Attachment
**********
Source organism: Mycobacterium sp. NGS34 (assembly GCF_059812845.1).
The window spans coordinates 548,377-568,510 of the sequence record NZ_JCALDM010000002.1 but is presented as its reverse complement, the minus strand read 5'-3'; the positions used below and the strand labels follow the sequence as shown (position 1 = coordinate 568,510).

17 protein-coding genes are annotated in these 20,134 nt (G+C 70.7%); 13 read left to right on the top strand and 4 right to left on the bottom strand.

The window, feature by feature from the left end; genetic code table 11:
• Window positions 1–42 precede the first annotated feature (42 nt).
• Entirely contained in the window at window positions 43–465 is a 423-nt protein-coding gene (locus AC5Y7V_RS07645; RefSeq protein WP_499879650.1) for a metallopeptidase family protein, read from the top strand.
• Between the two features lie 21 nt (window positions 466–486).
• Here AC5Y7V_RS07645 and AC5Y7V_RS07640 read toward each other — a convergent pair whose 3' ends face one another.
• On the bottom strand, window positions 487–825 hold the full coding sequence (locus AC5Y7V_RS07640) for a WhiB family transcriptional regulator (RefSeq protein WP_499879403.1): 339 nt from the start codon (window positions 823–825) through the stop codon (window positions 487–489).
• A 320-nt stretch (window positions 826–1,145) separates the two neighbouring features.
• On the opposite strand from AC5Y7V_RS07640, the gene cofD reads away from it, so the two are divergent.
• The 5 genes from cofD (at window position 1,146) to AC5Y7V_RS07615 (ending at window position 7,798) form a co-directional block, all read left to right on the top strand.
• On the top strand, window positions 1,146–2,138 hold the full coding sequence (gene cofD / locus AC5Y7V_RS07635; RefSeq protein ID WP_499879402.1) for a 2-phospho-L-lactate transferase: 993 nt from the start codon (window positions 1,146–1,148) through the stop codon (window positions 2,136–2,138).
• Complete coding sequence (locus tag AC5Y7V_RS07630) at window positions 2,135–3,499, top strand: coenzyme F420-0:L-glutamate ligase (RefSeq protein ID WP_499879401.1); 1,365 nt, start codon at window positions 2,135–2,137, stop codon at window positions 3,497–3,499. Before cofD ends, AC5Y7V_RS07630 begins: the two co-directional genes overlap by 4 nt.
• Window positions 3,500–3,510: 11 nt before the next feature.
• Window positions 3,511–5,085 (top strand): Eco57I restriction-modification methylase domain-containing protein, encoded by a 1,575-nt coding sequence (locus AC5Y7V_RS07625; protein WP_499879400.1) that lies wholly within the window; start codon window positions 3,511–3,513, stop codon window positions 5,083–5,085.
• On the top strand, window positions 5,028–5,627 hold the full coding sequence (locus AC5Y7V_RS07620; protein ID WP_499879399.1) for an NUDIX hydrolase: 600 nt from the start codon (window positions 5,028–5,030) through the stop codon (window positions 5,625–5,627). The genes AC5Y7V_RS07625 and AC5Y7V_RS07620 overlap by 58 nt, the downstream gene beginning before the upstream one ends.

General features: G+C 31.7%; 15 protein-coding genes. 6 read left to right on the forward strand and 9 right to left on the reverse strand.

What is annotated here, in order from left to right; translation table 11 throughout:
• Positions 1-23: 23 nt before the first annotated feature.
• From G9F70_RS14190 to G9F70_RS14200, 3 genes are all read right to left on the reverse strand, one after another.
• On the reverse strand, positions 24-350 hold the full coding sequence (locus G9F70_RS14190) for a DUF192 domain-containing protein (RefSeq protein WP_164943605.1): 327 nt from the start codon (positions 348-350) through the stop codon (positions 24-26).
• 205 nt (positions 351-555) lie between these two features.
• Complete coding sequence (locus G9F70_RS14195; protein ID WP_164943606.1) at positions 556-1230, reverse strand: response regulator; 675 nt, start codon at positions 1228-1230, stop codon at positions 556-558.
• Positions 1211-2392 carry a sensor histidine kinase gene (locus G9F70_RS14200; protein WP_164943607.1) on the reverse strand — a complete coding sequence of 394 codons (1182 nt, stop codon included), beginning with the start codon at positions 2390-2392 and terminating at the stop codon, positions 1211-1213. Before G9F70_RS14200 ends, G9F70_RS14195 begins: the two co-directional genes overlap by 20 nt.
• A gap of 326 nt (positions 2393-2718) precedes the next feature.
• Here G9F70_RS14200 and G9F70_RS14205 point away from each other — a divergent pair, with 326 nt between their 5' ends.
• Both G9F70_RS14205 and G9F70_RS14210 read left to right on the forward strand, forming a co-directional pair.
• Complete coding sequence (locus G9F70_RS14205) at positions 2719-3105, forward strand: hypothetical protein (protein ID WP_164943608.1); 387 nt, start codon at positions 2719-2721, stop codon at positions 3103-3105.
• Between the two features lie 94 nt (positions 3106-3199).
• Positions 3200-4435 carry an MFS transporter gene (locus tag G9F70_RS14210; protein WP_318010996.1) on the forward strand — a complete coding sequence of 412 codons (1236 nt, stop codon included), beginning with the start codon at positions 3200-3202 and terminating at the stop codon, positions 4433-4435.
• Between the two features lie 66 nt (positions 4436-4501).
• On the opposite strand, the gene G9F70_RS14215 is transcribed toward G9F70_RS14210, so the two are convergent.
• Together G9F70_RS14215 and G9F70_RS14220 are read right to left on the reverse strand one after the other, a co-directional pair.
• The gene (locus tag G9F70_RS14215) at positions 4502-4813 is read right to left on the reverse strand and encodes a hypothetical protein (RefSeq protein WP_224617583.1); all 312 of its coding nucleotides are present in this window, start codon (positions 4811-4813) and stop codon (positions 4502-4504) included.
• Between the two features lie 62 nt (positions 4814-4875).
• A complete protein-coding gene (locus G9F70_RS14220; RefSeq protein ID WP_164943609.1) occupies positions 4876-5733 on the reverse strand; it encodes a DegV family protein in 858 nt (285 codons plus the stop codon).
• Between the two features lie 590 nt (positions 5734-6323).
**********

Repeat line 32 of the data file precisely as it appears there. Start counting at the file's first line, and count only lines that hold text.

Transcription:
• Between the two features lie 66 nt (positions 4436-4501).